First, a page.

The letter opposing the Tehfuz-e-Banid-e-Islam bill of Punjab attracts over 300 signatures

A letter from more than 300 members of civil society expresses concern that the Tehfuz-e-Bayid-e-Islam Bill 2020 does not define “objectionable content” and that its vague words violate Article 25 of the Constitution Can.

Karachi: An open letter expressing concern about the recently passed Tehfuz-e-Baniyad-e-Islam Bill 2020 by the Punjab Assembly has attracted more than 300 signatures as of the reporting time.

The letter, now open to the public, has so far attracted signatures of 314 individuals, including lawyers, activists, academics, academics, artists, journalists, doctors, architects, publishers, athletes, philanthropists, civil society organizations (CSOs), Historians are involved. Community organizer and activist, economist, and member of business community, as well as member of the Punjab Legislative Assembly.

On 23 July, the Punjab Assembly passed the Tehfuz-e-Baniyad-e-Islam Bill 2020, which the Directorate General of Public Relations (DGPR) visited and inspected any printing press, publishing house or bookstore and seized any book Was empowered to do. , Before or after printing.

The new law prohibits the printing and publication of objectionable material and prohibits the publisher, editor or translator from printing or publishing any book and material, including photographs or photographs of suicide bombers, terrorists, except the law. For the purposes of implementing agencies. investigation.

According to the new law, DGPR will have the power to refuse permission to import, print or publish a book “if it is prejudicial to national interest, culture, religious and communal harmony.”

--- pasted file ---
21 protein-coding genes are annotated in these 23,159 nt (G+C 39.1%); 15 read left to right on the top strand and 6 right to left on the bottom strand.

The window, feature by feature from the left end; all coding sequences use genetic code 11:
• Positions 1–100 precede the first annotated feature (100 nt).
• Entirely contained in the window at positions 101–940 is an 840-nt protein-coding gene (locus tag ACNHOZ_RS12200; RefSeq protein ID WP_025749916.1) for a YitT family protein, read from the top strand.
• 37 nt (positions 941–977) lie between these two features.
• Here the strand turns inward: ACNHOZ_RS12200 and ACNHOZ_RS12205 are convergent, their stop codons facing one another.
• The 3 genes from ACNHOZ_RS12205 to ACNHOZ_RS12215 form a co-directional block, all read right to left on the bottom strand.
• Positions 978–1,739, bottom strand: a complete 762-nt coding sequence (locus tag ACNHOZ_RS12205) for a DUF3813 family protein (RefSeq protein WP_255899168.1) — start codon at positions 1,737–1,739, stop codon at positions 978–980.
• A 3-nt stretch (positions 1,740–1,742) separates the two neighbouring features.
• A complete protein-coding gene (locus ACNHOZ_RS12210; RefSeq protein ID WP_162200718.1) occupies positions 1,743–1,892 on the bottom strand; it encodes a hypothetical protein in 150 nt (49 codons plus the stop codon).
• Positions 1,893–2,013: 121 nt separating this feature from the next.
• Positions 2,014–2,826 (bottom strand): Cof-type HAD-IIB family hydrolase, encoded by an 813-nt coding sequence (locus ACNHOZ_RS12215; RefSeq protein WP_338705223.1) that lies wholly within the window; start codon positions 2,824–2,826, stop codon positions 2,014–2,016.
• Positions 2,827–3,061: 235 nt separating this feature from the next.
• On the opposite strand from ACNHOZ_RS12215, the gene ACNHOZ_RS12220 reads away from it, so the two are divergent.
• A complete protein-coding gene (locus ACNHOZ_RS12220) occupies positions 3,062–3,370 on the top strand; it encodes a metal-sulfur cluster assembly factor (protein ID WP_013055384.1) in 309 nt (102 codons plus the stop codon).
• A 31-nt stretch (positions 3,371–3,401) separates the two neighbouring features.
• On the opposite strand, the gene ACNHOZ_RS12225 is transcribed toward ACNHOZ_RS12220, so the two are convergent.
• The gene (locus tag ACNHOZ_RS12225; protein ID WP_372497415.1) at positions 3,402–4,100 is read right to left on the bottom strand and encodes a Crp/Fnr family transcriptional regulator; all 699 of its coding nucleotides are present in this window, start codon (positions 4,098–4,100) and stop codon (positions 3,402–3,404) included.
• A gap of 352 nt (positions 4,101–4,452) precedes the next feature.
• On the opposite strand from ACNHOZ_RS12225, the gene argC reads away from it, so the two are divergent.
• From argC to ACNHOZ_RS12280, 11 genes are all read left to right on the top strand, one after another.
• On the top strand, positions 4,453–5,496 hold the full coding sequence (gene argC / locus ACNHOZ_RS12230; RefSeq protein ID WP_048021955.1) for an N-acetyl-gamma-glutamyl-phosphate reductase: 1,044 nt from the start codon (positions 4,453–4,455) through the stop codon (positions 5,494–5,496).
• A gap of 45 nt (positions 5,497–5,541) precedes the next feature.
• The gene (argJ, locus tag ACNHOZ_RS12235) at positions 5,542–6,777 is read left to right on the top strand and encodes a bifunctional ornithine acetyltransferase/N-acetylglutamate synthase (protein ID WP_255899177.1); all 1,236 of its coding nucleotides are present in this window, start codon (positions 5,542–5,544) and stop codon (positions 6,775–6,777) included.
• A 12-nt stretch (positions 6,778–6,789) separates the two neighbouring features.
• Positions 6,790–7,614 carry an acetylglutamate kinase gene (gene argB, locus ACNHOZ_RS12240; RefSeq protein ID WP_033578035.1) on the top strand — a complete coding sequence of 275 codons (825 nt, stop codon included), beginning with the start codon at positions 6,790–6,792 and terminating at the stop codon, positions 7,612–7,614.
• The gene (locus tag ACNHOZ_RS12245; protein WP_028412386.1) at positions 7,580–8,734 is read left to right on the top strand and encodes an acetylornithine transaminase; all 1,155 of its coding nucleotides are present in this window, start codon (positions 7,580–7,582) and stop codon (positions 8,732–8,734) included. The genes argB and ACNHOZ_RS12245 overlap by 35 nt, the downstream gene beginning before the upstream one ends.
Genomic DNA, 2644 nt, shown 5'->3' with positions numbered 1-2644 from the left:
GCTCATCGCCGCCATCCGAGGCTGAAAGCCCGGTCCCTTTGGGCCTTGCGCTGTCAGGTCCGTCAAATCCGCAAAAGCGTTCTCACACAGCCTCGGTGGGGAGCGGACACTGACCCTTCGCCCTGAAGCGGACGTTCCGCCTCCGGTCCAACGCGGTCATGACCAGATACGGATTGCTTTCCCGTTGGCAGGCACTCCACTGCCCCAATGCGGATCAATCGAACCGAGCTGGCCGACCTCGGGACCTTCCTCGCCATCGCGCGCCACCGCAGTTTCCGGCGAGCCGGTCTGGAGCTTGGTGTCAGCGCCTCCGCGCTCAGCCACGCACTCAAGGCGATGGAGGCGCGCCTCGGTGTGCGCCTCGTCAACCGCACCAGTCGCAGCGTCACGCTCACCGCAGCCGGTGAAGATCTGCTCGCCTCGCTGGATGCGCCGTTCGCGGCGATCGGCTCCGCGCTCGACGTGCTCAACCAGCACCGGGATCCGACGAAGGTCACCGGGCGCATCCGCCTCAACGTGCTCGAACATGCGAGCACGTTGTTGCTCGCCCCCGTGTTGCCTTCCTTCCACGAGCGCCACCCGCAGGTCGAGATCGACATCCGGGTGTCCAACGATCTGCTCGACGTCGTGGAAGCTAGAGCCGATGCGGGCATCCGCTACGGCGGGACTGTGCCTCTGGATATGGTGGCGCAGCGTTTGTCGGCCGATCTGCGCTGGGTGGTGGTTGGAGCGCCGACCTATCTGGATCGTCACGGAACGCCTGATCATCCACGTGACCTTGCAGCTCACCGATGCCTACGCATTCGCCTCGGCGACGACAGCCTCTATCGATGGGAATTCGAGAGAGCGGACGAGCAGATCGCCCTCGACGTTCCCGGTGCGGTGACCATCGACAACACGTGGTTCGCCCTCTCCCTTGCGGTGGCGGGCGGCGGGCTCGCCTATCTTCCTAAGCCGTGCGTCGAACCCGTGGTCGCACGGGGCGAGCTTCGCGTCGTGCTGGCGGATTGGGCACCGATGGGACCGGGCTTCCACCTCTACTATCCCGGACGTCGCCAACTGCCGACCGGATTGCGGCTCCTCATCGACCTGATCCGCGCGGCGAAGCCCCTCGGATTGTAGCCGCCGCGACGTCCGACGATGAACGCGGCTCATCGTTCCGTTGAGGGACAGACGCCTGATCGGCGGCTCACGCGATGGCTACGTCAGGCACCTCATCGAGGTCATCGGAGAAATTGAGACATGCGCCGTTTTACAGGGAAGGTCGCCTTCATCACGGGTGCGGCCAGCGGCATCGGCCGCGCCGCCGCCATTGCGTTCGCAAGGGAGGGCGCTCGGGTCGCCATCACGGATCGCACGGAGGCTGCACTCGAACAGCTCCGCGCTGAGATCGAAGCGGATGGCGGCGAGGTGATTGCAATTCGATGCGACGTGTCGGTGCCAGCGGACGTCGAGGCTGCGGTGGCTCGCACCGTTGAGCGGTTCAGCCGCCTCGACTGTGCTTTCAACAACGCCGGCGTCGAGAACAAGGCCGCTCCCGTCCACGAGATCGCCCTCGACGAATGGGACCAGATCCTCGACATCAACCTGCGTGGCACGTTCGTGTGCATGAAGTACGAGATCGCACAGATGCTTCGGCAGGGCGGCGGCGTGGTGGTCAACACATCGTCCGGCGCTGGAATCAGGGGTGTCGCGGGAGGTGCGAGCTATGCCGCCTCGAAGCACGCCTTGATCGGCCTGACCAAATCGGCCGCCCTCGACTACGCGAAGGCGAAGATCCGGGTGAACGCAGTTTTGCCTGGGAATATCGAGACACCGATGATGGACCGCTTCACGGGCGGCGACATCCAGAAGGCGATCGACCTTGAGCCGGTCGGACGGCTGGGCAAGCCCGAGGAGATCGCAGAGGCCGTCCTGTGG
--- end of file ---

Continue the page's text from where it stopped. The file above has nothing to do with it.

“The implication of such vast arbitrary, immoral and unilateral power in a single bureaucrat is even in violation of the appropriate restrictions that can be imposed on the right to freedom of expression under the Constitution of Pakistan, 1973 (‘Constitution’) Is, “the letter reads.

It underlines that DGPR’s task is to “promote government and handle government’s public relations”.

The letter stated that there is no rational or legal basis for the DGPR to be competent by the DGPR to take decisions on matters entrusted to it under this Bill.

Concern over the board of Mutahida Ulema

It expresses concerns about the Muttahida Ulema Board, which will receive the seized books under section 8 (4) of the Tehfuz-e-Banid-e-Islam bill, noting who is part of the board, There is no explanation about it. Or whether its members are able to “prejudice national interest and culture”.

It further states with concern that the Bill does not define “objectionable material” and its ambiguous wording may violate Article 25 of the Constitution.

“This bill needs to be thoroughly reviewed, as it amounts to excessive delegation of powers to the executive,” it reads. “Our constitutional framework is based on triangulation of powers. […] Such unbridled power to determine what amounts to objectionable material is essentially to entrust the power of the legislature to an executive officer ”.